THE BLOG
19/07/2018 13:35 BST | Updated 19/07/2018 13:35 BST

The NHS And Private Sector Need To Communicate To Ensure Better Patient Care

Integration could be much more effective if lines of communication were open and transparent, unlike my recent experiences

Stígur Már Karlsson /Heimsmyndir via Getty Images

Recently we heard about how private health data will be integrated into NHS systems to level out standards of care to ensure the same level of transparency in both sectors. The question is, could the newly-appointed Health Secretary Matt Hancock take this data collaborative one step further to ensure better patient care?

Under the current NHS framework, the NHS still provides free of charge care that the patient would have been entitled to had he or she not chosen to have additional private care. This opens a door for patients to integrate the two, and this integration could be much more effective if lines of communication were open and transparent, unlike my recent experiences. 

At a routine NHS GP visit with my daughter, who was under 12 months old at the time, I relayed to the doctor that we would be travelling and was advised that my daughter should receive a certain vaccination. I approached the receptionist to book it in however was told that there was a global shortage and they were unable to book it in for my daughter as there was no vaccination in stock for the foreseeable future. I wasn’t given an alternative.

After a couple of phone calls to two private hospitals, I was advised that they weren’t aware of any shortage and had plenty of the vaccination in stock. I could book in an appointment at any time and for a fee, have it administered. After having the first dose at one of these hospitals (for close to £400), I discovered through my own research, that I could ask for a private prescription from my NHS GP, purchase the vaccination at full cost and have the doses administrated by my local GP for a considerably smaller sum. After long, drawn-out discussions with my GP and the private hospital, they determined the private version of the vaccination was suitable and my GP would administer the remaining doses.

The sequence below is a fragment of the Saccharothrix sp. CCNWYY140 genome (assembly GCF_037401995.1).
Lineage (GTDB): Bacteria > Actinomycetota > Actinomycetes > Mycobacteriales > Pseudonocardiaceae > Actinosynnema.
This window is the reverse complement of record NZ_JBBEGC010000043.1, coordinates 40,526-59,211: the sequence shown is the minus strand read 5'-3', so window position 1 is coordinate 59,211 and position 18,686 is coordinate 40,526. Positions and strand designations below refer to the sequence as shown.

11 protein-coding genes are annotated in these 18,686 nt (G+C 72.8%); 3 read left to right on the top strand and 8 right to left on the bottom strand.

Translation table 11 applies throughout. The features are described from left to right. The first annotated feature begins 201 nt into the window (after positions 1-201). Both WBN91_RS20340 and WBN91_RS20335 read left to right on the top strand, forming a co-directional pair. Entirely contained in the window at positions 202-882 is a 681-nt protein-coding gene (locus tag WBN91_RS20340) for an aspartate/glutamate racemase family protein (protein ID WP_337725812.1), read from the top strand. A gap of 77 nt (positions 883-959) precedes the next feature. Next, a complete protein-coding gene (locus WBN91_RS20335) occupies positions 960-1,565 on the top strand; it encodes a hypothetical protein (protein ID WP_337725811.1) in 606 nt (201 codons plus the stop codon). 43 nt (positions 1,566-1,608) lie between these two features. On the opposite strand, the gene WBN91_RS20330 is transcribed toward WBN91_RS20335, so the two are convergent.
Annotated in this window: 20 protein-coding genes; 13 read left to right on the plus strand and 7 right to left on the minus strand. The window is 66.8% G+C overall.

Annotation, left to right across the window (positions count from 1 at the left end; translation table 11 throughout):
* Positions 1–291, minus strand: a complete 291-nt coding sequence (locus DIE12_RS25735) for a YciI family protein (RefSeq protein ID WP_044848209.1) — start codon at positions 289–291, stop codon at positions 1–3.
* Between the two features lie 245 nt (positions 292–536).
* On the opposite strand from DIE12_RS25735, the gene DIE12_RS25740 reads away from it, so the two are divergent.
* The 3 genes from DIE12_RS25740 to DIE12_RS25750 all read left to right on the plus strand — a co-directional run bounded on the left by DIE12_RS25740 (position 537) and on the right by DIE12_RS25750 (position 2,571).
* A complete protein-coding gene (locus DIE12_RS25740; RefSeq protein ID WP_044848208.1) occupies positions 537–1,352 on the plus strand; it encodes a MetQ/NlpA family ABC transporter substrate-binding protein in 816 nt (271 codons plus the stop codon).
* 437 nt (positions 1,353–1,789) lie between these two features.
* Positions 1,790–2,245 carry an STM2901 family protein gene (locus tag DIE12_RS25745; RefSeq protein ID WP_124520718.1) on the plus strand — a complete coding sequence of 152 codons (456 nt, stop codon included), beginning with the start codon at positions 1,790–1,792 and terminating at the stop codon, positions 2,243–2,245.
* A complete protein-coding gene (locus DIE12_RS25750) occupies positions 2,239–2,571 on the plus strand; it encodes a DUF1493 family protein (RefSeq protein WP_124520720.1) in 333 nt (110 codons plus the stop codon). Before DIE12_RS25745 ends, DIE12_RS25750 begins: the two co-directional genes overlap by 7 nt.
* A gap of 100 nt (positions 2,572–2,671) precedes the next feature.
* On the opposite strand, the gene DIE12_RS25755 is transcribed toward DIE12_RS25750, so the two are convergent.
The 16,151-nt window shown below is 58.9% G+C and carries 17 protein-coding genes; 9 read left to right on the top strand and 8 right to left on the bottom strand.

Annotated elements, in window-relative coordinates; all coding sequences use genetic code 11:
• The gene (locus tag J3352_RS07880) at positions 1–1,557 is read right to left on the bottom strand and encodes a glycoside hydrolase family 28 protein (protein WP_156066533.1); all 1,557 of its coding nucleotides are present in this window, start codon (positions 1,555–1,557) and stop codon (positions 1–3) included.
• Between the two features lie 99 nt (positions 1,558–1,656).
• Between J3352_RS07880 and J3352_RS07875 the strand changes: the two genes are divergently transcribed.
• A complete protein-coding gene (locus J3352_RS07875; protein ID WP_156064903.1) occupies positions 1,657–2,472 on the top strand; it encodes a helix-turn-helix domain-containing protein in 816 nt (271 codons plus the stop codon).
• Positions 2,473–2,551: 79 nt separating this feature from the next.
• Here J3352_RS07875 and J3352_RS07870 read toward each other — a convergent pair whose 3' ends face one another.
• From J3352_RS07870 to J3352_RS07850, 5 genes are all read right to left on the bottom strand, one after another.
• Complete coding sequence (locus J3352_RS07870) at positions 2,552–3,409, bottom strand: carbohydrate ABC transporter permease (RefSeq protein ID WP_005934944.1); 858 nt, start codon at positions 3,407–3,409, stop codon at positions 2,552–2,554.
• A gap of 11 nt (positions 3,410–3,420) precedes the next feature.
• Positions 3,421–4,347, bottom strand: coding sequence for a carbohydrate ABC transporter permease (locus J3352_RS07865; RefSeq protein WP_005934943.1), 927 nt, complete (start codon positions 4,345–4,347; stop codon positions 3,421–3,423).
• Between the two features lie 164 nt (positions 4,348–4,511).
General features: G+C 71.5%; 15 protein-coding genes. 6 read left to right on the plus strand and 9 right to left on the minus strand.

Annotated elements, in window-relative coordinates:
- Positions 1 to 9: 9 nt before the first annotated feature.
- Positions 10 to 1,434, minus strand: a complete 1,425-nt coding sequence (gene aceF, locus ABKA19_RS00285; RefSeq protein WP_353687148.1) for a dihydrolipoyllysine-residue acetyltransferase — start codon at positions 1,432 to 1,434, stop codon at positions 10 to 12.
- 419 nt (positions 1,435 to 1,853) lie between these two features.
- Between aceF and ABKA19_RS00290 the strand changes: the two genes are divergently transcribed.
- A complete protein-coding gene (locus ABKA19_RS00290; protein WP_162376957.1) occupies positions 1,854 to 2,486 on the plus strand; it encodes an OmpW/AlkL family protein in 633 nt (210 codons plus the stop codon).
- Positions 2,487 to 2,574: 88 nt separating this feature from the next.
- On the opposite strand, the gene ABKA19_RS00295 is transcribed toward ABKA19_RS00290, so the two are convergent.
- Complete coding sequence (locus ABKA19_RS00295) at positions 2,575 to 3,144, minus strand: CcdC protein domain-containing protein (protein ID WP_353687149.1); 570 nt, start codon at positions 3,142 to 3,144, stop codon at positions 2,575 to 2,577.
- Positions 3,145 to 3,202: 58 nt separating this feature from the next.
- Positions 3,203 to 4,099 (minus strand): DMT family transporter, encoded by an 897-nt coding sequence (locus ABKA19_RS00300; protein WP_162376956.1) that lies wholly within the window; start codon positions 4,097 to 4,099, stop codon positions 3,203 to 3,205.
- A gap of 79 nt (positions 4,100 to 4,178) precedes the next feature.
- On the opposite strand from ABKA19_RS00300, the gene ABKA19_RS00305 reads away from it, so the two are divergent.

The lack of communication between the NHS and the private sector is frustrating and the onus is left on patients to find a solution for integration of services. Instead of my GP turning patients away, communication between the private sector and NHS could have flagged the abundance of the vaccination in the private sector and re-directed patients who were willing to pay for it.

Another example was when my thumb started to ache. I visited the same GP and it was determined I needed an X-ray. I was given the choice between two NHS hospitals. I called one hospital who advised I could only visit between certain hours and couldn’t make an appointment in advance as it was a first-come-first-serve basis. The wait time could be up to three hours. Between work and looking after a baby I didn’t have this time to spare. I instead called up a local private practice, confirmed their fee and booked in a X-ray at a convenient time. When I arrived I was the only patient there and the X-ray took five minutes. The X-rays were sent direct to my NHS GP the next day with no issues. Once again, I was not given this option from the beginning.

I understand this was my own personal experience and other NHS GPs may have better practices, however there needs to be a standardised way forward to ensure patients who self-fund the freedom to integrate private facilities and services with the NHS without too much hassle.

Private practices don’t have the constraints and pressures of NHS clinics and hospitals. So patients able to engage private services alleviate the stress of the NHS by turning to private sector for components of their treatment. The NHS in turn saves the cost of the consultation, and the patient using private treatment has enabled somebody else to be treated sooner on the NHS.

But without a clearly communicated and integrated plan, this synchronisation is difficult to achieve.